Deep Medicine – Eric Topol
This is a curious book. I think I agree with all the examples and disagree with the conclusion.
AI can transform medicine. Agree. Most of the non-medical examples given are a little well worn, but still useful as an introduction to the field.
It misses out some of the more interesting technical details, but provides an overwhelming amount of medical information. I found myself skipping large chunks which I was simply not qualified to read.
The conclusion is that AI will let doctors spend more time with their patients. Provide more empathy and human understanding. That’s where I disagree. I long for the day I can go to a computer, plug myself in, and get a dispassionate diagnosis and treatment plan.
My preference isn’t to have a human being gently explain to me what drugs I need to take… I like doctors! But I don’t like interacting with them at their work. I don’t want to show my vulnerabilities (or my rude bits) to a stranger.
We’re not there yet – obviously. And the majority of people prefer a personal interaction with another human – again, obviously.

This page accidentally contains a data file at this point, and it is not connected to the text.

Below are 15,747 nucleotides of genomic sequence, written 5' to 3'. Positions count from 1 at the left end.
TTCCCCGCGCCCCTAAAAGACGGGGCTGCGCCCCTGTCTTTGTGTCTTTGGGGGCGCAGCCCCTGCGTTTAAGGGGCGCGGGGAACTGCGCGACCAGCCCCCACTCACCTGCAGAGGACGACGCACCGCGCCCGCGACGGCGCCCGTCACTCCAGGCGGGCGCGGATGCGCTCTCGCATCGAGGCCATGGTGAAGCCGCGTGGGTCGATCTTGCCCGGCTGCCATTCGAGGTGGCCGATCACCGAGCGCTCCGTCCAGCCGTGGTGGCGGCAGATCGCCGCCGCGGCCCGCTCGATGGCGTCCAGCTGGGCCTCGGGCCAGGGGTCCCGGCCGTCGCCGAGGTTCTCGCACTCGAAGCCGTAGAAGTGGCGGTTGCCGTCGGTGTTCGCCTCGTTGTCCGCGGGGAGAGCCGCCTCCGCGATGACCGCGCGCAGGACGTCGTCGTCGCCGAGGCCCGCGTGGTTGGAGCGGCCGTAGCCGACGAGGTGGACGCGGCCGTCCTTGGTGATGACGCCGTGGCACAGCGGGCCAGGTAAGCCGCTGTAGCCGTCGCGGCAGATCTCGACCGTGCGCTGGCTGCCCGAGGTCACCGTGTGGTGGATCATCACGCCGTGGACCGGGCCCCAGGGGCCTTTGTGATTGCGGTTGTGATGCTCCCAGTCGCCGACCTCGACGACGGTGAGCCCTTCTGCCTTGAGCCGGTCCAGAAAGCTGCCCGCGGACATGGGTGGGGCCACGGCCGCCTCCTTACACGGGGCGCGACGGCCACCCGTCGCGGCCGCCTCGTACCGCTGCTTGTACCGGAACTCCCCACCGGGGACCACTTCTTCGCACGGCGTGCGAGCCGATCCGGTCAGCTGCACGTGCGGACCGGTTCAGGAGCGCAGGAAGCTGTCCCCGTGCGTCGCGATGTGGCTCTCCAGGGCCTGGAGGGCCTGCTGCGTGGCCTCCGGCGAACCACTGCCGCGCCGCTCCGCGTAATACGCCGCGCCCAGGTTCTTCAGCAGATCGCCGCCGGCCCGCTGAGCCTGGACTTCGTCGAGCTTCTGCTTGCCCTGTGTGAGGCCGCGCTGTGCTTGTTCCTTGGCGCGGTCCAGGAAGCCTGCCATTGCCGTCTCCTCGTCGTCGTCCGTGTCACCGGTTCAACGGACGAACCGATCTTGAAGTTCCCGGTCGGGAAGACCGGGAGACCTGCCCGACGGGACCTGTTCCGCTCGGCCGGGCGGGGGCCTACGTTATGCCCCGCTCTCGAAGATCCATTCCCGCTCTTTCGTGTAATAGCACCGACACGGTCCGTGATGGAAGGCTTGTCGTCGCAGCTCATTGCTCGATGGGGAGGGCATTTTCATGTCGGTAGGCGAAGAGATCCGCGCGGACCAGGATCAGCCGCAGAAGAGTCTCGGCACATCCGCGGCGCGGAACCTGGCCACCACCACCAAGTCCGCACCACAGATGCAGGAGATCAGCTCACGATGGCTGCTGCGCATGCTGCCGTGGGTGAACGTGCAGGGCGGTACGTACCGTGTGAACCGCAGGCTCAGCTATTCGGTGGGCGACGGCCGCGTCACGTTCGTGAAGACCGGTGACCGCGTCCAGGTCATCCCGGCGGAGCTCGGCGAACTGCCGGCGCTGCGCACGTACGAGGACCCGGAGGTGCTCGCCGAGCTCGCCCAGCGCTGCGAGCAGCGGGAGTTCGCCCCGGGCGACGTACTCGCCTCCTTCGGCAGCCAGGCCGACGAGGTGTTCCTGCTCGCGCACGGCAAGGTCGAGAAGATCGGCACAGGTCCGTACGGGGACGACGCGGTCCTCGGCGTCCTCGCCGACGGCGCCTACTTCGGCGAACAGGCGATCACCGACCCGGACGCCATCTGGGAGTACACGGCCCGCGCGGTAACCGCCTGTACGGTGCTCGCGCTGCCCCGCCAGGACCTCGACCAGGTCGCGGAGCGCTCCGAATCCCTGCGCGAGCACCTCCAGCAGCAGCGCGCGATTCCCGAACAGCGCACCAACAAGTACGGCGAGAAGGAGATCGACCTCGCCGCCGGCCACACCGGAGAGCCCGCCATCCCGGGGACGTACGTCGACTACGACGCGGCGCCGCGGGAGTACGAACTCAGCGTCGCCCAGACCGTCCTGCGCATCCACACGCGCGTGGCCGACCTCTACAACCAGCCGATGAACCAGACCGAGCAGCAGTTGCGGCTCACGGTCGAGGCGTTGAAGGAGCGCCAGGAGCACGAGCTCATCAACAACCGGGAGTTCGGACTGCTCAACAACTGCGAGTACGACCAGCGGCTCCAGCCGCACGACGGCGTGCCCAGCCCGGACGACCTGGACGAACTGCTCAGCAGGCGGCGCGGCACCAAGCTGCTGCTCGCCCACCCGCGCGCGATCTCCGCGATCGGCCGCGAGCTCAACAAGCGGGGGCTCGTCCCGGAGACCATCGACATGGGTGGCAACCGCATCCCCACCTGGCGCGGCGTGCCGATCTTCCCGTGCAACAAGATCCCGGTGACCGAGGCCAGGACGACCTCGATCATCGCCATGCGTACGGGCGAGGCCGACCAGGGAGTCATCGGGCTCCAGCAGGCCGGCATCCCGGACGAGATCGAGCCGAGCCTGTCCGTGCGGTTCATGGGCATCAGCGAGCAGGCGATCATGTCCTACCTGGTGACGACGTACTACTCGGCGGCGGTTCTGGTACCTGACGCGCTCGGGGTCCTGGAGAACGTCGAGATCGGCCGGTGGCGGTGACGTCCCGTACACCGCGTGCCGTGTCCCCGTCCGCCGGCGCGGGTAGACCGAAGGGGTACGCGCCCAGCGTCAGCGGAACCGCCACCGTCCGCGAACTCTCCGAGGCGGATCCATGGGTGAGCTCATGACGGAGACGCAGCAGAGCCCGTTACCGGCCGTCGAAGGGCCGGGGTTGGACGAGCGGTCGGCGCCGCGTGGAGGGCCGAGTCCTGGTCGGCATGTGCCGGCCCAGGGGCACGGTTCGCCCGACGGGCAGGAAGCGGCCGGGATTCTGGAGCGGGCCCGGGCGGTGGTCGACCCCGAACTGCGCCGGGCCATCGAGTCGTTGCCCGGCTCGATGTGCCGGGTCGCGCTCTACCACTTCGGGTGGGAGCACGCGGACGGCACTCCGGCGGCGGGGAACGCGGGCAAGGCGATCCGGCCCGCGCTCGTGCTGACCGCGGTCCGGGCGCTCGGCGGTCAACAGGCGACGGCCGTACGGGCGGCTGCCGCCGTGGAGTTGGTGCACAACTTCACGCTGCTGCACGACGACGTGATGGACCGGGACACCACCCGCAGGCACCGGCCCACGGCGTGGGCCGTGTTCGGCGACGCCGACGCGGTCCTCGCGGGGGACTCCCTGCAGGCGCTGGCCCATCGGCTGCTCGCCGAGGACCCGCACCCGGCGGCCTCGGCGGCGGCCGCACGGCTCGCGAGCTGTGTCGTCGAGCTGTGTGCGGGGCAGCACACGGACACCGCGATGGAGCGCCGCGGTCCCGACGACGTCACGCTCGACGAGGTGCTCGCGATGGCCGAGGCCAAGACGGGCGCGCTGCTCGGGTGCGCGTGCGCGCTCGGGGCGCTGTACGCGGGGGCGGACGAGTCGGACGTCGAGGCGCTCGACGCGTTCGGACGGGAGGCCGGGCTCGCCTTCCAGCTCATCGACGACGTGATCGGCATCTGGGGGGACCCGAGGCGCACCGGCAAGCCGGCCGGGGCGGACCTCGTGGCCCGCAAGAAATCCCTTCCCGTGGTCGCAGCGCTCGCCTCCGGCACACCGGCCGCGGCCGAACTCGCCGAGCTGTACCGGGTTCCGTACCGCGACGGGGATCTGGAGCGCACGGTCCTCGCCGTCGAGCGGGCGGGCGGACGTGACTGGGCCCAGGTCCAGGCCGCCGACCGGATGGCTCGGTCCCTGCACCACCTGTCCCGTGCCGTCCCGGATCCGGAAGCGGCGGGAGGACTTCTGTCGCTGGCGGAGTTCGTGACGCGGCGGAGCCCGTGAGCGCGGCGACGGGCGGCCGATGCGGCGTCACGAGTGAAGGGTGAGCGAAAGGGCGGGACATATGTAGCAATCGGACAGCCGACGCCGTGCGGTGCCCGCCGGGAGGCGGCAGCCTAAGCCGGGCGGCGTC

But for some people, a chat bot or automated process is more desirable. Much more so.
That’s where I think the conclusion is wrong. The promise of AI is that we will see less of our doctors, not more. That common ailments will be picked up before they’re a problem and complex needs won’t be subject to a tired and fallible human misunderstanding something of infinite complexity.
The book is a great clip through the current state of medical AI. True, it is a little too credulous of some companies claims, and it focuses a bit too much on the wealthy world. But it does provide a detailed look at what comes next.
You should also read my colleague Indra Joshi’s review in The Lancet.